• learn more about your own eating habits and behaviors

    With our smart nutrition guide in your pocket, you’ll have the support you need to lose the weight you want. 

    Frequently asked questions about calorie calculators

    How do I calculate how many calories I eat? 

    To calculate how many calories you need to eat, simply enter your information into our calorie calculator above! 

    Is 1,200 calories a day good for weight loss? 

    While 1,200 calories a day might initially be good for weight loss results, we wouldn’t recommend staying there for long periods. 

    Your daily maintenance calories are likely higher than 1,200, so eating so little over the long term could leave you short on energy and nutrients and make your appetite hard to manage. See what the calculator says could work for you.

    How many calories should a woman eat a day to lose weight? 

    The Dietary Guidelines for Americans recommend around 1,600 to 2,000 calories for women to maintain a healthy weight. A number within that range would likely fit well for weight loss, as most people eat more than this each day, but remember to consider your own unique needs.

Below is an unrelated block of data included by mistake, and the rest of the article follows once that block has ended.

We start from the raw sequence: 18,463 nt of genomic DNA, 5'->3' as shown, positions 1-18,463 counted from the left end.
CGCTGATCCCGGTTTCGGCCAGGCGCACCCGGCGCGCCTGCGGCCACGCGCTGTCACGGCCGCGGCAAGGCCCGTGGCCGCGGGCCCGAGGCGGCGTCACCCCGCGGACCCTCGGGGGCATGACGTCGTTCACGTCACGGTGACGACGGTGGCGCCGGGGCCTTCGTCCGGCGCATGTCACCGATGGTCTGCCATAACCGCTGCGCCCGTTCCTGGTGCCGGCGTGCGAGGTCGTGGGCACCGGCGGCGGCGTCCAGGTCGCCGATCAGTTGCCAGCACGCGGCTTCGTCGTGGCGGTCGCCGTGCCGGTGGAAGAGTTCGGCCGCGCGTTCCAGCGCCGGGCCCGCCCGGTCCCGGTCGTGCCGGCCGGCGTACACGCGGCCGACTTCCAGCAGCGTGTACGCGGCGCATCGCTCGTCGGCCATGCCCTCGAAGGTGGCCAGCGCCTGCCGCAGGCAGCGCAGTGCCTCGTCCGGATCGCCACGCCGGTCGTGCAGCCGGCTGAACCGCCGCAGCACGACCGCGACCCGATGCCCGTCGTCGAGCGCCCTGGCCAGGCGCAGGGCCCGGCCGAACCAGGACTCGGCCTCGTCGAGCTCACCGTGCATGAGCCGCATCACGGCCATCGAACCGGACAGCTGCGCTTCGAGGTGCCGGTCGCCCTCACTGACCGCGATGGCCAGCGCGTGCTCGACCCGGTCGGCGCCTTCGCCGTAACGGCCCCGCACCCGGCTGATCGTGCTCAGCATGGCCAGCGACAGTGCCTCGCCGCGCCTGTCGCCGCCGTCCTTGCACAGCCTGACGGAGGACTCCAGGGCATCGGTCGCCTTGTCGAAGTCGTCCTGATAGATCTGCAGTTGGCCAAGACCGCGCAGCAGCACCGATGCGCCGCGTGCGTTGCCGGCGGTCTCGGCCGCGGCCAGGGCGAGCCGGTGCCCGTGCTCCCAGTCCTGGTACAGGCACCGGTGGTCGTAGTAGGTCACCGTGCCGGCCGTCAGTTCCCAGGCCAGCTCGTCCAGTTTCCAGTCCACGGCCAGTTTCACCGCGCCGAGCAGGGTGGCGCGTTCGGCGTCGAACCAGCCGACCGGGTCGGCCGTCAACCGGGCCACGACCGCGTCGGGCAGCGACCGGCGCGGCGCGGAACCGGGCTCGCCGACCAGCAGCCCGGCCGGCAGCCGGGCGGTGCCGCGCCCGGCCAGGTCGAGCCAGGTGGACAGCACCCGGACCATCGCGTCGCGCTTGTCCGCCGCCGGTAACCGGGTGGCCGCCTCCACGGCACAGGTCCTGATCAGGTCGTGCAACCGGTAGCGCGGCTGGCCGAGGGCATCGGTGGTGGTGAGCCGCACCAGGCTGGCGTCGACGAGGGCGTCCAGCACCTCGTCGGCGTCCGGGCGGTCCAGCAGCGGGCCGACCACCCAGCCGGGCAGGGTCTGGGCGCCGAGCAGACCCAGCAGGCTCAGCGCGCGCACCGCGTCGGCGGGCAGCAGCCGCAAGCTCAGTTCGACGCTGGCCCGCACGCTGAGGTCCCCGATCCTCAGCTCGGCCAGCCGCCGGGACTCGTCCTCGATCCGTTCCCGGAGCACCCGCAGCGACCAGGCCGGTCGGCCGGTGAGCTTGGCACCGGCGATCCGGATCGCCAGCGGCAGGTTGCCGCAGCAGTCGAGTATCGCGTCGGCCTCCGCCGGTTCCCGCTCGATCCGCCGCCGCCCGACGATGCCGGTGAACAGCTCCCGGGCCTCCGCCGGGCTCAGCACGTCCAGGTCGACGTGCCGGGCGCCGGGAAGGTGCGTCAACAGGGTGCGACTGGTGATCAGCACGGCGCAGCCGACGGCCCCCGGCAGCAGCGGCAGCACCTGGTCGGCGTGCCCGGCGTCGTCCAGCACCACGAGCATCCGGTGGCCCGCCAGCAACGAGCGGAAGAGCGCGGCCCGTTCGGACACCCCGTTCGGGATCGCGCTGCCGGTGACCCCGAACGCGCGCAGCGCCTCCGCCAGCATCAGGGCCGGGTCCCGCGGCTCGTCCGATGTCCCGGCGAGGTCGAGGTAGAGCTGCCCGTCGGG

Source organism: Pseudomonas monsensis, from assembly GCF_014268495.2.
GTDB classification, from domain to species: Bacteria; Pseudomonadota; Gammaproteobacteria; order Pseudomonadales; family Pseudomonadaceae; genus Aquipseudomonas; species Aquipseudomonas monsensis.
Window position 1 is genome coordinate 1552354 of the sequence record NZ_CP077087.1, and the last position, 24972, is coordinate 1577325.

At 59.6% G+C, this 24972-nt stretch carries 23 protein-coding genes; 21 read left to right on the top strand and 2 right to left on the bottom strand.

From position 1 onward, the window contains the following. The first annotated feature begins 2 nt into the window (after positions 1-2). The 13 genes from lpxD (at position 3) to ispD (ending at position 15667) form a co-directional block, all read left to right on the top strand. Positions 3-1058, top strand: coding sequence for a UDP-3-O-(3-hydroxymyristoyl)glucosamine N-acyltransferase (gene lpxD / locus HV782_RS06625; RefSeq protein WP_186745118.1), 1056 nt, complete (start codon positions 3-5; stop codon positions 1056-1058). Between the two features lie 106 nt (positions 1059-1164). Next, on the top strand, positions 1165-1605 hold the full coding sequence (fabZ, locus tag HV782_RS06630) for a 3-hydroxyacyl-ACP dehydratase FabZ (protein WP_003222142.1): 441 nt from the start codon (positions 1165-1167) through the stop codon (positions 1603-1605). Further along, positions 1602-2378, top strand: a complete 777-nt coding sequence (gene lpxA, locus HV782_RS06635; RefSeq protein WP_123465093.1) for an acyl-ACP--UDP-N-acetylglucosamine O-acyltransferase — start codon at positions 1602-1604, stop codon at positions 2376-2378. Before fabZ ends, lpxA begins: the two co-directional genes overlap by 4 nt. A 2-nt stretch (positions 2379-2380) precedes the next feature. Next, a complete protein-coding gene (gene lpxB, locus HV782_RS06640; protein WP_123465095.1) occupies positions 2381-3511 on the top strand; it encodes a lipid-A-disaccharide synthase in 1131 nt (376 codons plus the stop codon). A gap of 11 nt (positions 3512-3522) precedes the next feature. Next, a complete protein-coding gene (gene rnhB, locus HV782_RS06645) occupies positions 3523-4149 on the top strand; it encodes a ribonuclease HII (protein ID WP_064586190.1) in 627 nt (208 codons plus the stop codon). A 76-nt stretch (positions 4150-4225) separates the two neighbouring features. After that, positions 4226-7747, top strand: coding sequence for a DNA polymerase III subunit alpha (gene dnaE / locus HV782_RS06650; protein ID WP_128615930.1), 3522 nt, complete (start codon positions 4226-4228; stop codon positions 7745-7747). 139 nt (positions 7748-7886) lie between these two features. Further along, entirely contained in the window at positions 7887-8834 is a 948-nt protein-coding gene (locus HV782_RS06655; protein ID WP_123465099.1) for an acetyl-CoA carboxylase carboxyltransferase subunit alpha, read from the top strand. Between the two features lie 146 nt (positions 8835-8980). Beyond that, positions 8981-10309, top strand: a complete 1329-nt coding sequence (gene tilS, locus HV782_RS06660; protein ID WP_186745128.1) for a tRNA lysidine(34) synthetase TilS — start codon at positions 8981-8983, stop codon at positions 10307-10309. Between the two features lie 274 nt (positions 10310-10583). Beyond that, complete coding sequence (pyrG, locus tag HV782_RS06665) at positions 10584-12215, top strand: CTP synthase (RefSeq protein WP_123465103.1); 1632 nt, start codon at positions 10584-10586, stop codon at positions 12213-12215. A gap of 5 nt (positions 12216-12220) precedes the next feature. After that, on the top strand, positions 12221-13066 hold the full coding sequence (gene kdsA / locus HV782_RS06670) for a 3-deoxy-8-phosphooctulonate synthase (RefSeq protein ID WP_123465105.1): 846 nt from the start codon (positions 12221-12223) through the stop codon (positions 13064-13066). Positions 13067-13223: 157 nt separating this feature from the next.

Can you lose weight by eating 1,200 calories a day and without exercise? 

    You can lose weight by eating 1,200 calories per day without exercise. But we wouldn’t recommend it. If you’re wondering, “How many calories do I really need to lose weight?” try our calculator and see what number actually makes sense for you

    What happens if you eat under 1,200 calories?

    If you eat under 1,200 calories each day, what likely happens includes the follwoing:

    • your hunger and cravings get very persistent
    • your energy tanks empty
    • you become a moody, irritable, hangry grumpus 
    • your metabolism slows down over time
    • you will ultimately stop losing weight and find it hard to keep off the weight you have lost